On January 27, 2016, the Canadian Radio-television and
Telecommunications Commission (CRTC) announced that it executed a
warrant under Canada's Anti-Spam Legislation (CASL). The CRTC
raided two facilities in the Niagara region of Ontario as part of
an ongoing investigation relating to the installation of malicious
software (malware) and the alteration of transmission
data1. The CRTC launched its investigation further to a
lead from FireEye Inc., a vendor specializing in cyber threat
protection and forensics.
Although CASL came into force in 2014, provisions prohibiting
the installation of software, including malware, on an
individual's computer without consent, only came into effect in
January 2015. This is the second time a warrant has been
executed since CASL came into force.
The CRTC previously executed its very first warrant on December
3, 2015, as part of a coordinated international effort of law
enforcement agencies, including the RCMP, FBI, Europol, Interpol.
The aim of the warrant was to take down a command and control
server in Toronto, in order to disrupt the malicious software
called Win32/Dorkbot, a malware responsible for infecting more than
one million personal computers in over 190 countries.
The CRTC has a range of investigative powers available under
CASL. With judicial authorization, it may obtain injunctions
against suspected offenders2 and execute search
warrants to enter premises to investigate and verify compliance
with the Act3, as well as to seize anything found on the
premises4. In the event of a violation, the CRTC has the
power to issue "administrative monetary penalties" of up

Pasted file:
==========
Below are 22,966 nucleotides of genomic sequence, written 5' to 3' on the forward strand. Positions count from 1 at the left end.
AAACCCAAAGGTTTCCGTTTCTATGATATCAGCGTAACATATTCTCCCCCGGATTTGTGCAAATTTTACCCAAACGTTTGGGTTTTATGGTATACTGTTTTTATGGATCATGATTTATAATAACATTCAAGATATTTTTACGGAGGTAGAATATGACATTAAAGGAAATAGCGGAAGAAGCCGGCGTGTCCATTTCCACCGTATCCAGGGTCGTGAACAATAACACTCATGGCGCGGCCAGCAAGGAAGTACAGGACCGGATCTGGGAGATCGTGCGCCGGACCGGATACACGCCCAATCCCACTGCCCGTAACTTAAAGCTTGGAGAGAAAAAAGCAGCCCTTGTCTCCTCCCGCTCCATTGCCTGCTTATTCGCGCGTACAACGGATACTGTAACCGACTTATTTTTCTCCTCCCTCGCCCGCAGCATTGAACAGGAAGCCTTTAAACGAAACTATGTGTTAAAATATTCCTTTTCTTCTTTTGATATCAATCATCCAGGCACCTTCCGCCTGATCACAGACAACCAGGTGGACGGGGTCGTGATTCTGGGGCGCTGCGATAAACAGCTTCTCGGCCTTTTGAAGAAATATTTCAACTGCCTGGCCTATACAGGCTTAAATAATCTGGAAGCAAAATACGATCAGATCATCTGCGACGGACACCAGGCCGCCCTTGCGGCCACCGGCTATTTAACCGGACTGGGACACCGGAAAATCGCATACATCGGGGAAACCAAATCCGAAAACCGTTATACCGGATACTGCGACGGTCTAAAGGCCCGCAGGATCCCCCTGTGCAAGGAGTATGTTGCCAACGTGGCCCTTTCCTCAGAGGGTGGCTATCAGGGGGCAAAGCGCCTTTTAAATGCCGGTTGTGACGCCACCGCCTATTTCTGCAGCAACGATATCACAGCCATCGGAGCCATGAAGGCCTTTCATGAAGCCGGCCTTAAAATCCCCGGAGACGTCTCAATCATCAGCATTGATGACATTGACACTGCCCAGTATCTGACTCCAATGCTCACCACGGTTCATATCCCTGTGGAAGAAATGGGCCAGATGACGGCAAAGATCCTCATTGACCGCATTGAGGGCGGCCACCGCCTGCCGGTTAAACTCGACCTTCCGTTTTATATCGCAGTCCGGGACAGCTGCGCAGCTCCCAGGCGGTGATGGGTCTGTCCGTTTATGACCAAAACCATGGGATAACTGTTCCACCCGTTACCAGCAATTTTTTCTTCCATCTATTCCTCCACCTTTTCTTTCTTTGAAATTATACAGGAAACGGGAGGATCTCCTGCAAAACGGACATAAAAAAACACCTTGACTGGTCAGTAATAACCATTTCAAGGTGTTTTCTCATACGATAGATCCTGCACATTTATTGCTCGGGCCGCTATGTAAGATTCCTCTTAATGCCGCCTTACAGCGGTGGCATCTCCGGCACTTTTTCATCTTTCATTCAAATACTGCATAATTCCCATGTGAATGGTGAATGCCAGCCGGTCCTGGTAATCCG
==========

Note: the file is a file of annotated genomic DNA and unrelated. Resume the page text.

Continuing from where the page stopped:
to $1 million for an individual and up to $10 million for a
company5. As of July 1, 2017, individuals and
organizations affected by a contravention of CASL will be able to
take court action to seek actual and statutory
damages,6 although entering into an undertaking
with the CRTC could eliminate the possibility of a private
Canadian businesses have previously expressed concern that the
CRTC may direct its enforcement powers against legitimate domestic
companies rather than cyber threats and intentional spammers. This
announcement however indicates that the CASL enforcement regime is
likely to target the most damaging and deceptive forms of spam and
The prospect of an internal investigation raises many thorny issues. This presentation will canvass some of the potential triggering events, and discuss how to structure an investigation, retain forensic assistance and manage the inevitable ethical issues that will arise.
From the boardroom to the shop floor, effective organizations recognize the value of having a diverse workplace. This presentation will explore effective strategies to promote diversity, defeat bias and encourage a broader community outlook.
Staying local but going global presents its challenges. Gowling WLG lawyers offer an international roundtable on doing business in the U.K., France, Germany, China and Russia. This three-hour session will videoconference in lawyers from around the world to discuss business and intellectual property hurdles.
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